The Difference Between Ademption and Abatement in Estate Claims
Estate claims are filled with legal jargon that few people use in their day to day lives. Abatement and ademption are often terms used in probate and estate claims, but what do they really mean?
Ademption is what happens when someone makes a will and leaves someone a particular gift, and that gift is no longer around when the will maker passes away. As an example, if a will maker leaves someone a valuable gold necklace in their will and they sell that necklace before they die, the gift is said to “adeem”. Once a gift adeems, it is gone. This can also occur if the gift has changed its form. If a willmaker leaves someone a property but later sells that property and buys another, the gift of the original property adeems and that person receives nothing. Similarily if a willmaker leaves a person a fancy art collection and it is destroyed, so too is the gift.
Ademption is not a hard and fast rule, sometimes the law will allow a gift to be saved where the gift has been converted in name or form only and still forms part of the testator’s property at the date of death. This point was expressed by the Court of Appeal in Re Wood Estate, 2004 BCCA 556
(a) A gift of $500 in the Bank of Nova Scotia is a general legacy and is not subject to ademption if the money is withdrawn from the bank. It is just like any other pecuniary legacy; it is payable out of general funds.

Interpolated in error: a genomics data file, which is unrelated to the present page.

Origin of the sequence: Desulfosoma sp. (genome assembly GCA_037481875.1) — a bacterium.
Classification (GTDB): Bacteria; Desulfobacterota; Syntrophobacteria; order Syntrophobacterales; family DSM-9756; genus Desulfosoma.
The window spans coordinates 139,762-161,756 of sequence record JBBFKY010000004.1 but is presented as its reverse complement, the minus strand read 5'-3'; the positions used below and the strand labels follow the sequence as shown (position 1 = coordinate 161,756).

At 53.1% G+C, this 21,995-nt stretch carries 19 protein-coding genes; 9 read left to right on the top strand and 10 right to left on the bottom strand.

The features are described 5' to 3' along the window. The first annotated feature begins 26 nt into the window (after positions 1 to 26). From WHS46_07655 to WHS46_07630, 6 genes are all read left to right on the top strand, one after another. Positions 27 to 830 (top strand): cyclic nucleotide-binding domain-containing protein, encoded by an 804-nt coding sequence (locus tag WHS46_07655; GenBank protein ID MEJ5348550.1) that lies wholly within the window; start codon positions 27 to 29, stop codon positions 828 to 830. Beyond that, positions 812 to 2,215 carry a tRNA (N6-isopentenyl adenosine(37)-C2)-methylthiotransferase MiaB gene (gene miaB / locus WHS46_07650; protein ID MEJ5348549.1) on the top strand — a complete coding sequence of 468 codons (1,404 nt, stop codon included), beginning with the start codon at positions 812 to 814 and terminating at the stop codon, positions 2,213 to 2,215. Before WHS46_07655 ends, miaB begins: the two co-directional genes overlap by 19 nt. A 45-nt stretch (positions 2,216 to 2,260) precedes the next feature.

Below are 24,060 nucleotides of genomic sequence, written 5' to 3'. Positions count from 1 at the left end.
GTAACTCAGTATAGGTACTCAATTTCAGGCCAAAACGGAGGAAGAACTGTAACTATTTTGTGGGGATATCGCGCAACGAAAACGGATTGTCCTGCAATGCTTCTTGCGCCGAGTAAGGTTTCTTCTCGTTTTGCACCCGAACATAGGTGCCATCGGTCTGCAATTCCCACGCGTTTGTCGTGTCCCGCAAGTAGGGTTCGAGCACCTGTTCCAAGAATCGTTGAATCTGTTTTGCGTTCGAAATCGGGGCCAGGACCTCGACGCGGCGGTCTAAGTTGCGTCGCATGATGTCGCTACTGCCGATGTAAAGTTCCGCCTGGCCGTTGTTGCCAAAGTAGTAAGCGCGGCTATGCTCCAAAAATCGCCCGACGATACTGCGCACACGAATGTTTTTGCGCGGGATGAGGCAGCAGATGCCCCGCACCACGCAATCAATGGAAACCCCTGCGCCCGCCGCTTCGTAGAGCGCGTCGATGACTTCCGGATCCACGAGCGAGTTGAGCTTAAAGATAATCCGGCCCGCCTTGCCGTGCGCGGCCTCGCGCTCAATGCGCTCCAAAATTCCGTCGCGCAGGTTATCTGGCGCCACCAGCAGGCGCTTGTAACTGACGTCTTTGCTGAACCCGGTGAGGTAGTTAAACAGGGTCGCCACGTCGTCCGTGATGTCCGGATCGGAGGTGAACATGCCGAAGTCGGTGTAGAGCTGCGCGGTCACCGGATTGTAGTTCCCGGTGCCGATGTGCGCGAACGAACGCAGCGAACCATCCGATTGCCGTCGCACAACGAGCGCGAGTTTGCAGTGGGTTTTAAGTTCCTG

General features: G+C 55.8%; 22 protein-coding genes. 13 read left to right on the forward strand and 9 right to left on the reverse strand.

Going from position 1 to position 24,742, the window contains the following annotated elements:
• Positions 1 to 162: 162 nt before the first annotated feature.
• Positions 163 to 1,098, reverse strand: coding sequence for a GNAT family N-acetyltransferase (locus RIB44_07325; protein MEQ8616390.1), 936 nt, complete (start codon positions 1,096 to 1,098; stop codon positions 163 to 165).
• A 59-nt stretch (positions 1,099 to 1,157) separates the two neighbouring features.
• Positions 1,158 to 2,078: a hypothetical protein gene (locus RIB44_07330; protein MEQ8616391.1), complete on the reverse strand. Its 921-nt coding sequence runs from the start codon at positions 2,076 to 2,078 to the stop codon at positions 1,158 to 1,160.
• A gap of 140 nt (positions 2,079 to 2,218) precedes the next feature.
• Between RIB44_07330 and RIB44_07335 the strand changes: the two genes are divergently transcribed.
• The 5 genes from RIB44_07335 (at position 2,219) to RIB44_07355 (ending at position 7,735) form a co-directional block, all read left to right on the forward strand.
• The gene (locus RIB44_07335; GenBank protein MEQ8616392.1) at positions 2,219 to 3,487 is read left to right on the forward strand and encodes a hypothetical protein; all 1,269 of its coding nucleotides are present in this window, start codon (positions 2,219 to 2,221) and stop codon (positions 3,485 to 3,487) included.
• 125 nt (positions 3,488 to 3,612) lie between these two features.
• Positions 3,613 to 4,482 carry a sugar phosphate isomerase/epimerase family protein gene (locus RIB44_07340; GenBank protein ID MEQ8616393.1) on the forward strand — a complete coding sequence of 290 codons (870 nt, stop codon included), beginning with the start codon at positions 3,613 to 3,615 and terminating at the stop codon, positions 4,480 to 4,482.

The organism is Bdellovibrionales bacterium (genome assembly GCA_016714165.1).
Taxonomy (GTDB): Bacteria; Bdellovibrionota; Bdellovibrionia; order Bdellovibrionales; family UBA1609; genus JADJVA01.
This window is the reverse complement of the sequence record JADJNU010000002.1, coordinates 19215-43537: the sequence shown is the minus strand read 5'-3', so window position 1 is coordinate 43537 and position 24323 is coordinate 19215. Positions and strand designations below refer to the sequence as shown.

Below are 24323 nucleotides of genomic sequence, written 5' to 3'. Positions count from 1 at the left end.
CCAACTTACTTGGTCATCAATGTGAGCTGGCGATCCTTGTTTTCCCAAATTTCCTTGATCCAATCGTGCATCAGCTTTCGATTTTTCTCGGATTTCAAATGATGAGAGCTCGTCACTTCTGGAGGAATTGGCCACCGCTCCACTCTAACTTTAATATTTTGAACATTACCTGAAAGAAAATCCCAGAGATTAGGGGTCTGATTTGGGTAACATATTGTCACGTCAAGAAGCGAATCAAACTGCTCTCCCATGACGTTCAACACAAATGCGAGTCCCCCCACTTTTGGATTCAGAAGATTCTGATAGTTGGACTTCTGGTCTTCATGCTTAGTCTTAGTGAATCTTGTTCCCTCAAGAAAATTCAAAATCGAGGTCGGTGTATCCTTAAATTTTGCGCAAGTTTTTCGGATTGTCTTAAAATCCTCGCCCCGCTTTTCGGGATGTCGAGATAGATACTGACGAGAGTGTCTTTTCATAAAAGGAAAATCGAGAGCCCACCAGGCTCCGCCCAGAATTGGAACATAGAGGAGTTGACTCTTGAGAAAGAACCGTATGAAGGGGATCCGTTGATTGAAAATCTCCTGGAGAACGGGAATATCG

(b) A gift of “my account #4378-18 in the Bank of Nova Scotia, Rideau and William Branch” is a specific legacy and adeems if the account is withdrawn or is changed so that it is exists only in a substantially different form.
It seems that a gift of a specific bank account will be adeemed simply by a withdrawal of the money, especially if the money is wholly or partially reinvested or mixed with other money. However, should the money be redeposited in another branch of the same bank or even in another bank, the Ashdown case [Re Ashdown 1943 CanLII 328 (ON CA),  4 D.L.R. 517 (Ont. C.A.)] says that there will be no ademption unless the new account is put in another name or the money is placed in a joint account, so that it can be said the new account is substantially different from the account described in the will. [at §15.54; footnotes omitted.]
Abatement is what happens when certain parts of an estate have to be sold in order to pay debts. This can happen where an estate has a large debt owing to the CRA or the deceased person has a judgment against them. There is a specific order for what gets sold in order to pay debts and it is set out in section 50 of our Wills, Estates and Succession Act
WESA requires that land and personal property like bank accounts must be reduced together, and assets are reduced in the following order:
- a) property specifically charged with a debt or left on trust to pay debt
- b) property distributed as an intestate estate and residue;
- c) general, demonstrative and pecuniary legacies;
- d) specific legacies; and
- e) property over which the will-maker had a general power
As you can see, the residue of the estate is among the first thing that has to be liquidated to pay off debts. Specific gifts, such as where a will-maker leaves someone a piece of property or an art collection, are only liquidated or sold if the residue is empty and there are no general gifts.
If you are an executor of a will, you have a duty to wrap up the estate’s assets and liabilities in accordance with the rules of WESA. Its important to get legal advice about your rights and obligations in doing so.